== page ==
The surprise yet long awaited return of Tom Clancy’s spy series arrived as a DLC Episode at the same time as Ghost Mode, bringing 8 new missions featuring Sam Fisher and Vic Coste, both voiced by their original voice actors from Splinter Cell: Conviction. Michael Ironside – renowned Hollywood actor and Sam Fisher’s voice throughout all meaningful Splinter Cells games – had already made a guest appearance in a single Wildlands mission back in 2018, following an unceremonious replacement by a newcomer for Splinter Cell: Blacklist. Back then, Ubi blamed the replacement on the “need for an actor capable of performing both voice acting and motion capture” – a shamefully easy debunkable excuse given they were already using standalone motion capture artists for a couple of years by that point. Luckily, Ubi has largely backpedalled from that incident and brought Ironside back to the role, garnering a lot of praise from fans of the franchise and convincing some Splinter Cell players into trying out their hands at Ghost Recon.
The Splinter Cell missions are actually good, featuring a nice dose of stealth that plays very well with Breakpoint’s more refined mechanics. Wildlands’ foray was an exercise in frustration thank to its horrible binary stealth system and ridiculous immersion-breaking AI which never missed a shot, but Breakpoint’s granular detection system and AI with believable reaction times (and which actually miss shots) allow you to have very tense missions, sometimes rescuing operation from the brinks of a detection by a quick placed shot before the enemy manages to shoot you.
As part of the DLC mission rewards, you are able to dress as a Fourth Echelon agent – including the signature goggles, Conviction’s/Blacklist’s SC-40K, and an updated version of the SC’s modified FiveseveN pistol (which now features a huge suppressor/compensator). There is also a new Echelon class that triggers a sonar pulse that marks enemies through walls – complete with Splinter Cell googles activation sound – which grants bonuses against detection when standing in the shadows and removes damage penalties from suppressors.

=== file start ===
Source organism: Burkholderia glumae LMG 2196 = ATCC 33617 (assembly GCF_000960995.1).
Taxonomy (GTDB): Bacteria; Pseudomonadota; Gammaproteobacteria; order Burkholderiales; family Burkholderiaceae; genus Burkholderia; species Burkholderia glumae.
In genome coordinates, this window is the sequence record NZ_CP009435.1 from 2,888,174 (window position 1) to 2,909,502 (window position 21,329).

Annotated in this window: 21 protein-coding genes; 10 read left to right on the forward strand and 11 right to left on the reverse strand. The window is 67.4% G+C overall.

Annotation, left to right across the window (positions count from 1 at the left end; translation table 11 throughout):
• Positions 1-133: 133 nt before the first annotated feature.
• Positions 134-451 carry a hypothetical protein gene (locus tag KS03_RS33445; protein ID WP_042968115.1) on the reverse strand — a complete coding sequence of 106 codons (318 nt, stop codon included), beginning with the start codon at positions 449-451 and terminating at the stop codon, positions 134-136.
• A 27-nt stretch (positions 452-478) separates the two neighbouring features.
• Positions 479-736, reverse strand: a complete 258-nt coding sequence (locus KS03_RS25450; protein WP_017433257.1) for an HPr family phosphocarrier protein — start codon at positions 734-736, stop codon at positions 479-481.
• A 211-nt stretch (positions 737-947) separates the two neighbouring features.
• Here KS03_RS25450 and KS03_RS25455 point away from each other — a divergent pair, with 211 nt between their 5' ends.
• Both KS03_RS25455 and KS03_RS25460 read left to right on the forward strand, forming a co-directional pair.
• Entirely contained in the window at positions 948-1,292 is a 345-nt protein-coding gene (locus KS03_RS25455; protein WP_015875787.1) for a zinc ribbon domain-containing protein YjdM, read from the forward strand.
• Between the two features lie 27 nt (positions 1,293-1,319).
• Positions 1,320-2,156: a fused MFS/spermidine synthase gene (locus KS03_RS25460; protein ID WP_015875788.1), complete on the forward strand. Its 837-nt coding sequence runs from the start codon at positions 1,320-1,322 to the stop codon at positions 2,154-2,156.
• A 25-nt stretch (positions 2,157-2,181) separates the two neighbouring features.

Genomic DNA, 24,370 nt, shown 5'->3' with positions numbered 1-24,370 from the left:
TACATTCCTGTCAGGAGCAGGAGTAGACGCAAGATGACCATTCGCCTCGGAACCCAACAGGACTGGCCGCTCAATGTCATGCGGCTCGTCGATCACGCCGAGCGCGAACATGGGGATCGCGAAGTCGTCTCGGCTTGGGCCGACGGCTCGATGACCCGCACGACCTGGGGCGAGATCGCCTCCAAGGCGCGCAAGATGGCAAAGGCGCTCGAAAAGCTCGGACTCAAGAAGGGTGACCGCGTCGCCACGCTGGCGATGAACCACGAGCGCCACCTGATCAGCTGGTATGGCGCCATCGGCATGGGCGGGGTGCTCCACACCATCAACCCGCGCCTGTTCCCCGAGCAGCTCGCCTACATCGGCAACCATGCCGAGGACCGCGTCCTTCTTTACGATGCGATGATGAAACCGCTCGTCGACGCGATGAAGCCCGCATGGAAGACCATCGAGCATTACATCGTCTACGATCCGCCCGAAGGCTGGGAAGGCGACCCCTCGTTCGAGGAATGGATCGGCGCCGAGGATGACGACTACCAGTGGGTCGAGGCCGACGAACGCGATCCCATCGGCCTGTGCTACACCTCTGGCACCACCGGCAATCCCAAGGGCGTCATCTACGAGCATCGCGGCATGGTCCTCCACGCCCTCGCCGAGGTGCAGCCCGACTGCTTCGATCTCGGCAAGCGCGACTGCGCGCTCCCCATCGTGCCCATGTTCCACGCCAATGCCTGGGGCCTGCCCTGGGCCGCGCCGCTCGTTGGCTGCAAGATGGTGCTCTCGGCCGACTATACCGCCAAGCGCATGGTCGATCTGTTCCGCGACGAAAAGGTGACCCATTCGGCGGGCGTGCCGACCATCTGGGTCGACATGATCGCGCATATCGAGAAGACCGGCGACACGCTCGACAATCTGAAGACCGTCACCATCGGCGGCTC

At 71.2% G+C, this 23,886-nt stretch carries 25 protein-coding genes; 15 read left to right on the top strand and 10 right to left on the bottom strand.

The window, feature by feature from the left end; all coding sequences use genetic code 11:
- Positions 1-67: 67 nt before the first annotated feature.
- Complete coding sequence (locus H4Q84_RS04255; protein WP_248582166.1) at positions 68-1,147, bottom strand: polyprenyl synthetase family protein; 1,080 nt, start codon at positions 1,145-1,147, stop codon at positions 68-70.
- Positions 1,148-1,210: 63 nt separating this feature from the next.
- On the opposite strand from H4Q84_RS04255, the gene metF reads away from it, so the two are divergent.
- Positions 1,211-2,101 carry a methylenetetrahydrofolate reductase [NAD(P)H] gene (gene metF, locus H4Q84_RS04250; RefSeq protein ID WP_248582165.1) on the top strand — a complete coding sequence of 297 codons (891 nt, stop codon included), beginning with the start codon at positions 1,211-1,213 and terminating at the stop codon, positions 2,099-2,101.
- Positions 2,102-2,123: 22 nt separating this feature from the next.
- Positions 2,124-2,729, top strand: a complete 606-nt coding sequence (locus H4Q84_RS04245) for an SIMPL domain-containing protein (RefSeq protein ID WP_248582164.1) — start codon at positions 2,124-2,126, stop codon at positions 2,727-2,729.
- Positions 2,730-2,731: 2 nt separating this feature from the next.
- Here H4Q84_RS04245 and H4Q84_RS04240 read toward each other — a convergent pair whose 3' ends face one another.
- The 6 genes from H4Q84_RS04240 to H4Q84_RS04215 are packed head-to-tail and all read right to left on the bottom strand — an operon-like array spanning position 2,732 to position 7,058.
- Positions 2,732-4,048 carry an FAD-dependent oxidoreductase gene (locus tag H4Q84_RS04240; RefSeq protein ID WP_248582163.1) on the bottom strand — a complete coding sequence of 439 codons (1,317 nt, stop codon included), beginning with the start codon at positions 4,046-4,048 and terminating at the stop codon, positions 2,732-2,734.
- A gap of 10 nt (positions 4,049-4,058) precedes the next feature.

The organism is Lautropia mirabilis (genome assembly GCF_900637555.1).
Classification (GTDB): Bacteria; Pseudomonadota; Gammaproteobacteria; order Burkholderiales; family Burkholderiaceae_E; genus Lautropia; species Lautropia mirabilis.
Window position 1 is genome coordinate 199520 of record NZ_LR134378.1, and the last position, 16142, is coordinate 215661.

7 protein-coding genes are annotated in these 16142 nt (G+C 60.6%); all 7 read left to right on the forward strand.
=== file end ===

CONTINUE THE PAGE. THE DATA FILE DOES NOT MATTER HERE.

It’s worth noting the missions are also light on Sam Fisher, which only appears in the first and the last operations in person and spends the rest of the time briefly talking to you via radio. Ironside’s performance is, as always, amazing – a terrible contrast with the atrocious voice acting of the Breakpoint’s Nomad, which was already a step back when compared to Wildlands’ original Nomad VA or their CIA handler, Bowman. It makes you wish for a fully fledged Splinter Cell game in the likes of Conviction, which allowed Sam to express a full range of emotions ranging from angry or sad to happy or business-like.
While we wait for the hopeful announcement of a new Splinter Cell game in the future, Tom Clancy’s fans will be happy to know that Breakpoint is actually fun, now. The new Ghost Mode solved many of the issues that plagued the original version, and while it isn’t fully healed from its painful stint as a non-Ghost Recon game, the latest entry in the franchise is trying its best to course-correct. If you are one of the many people who were put off by it at launch, I would recommend you try and give it a try now – just like the eponymous Group for Specialised Tactics, Ubisoft might yet turn this near-miss of the series’ breakpoint into a franchise victory.
GHOST RECON BREAKPOINT VERDICT
A year after launch, Breakpoint finally delivers most of what fans expected from Ghost Recon – although some flaws are too intrinsic to the game design to ever be fixed.
TOP GAME MOMENT
Every second of Ghost Mode, aside from inventory wheels still being useless and binoculars being frustratingly unintuitive to access.
Lack of loot tier gating means this is finally a tactical semi-realistic approach to gunfights again
Breadth of customisation regarding gameplay options is astounding, including the ability to make Erewhon a thankfully non-social hub
Seeing Sam Fisher again (voiced by Michael Ironside) is a joy without comparison
Inventory system is still atrocious, as is the gunsmith
Some very obvious "realistic" details -- like having one extra bullet in the chamber or hugging the sides of a RHIB while prone -- are still sorely missing
Raids still require you to play the loot version of the game, locking dozens of customisation options (and gun attachments) behind a boring, non-Ghost Recon game mode
About Marcello Perricone
Passionate, handsome, and just a tiny bit cocky, our resident Time Lord loves history, science, and all things that fall from the sky.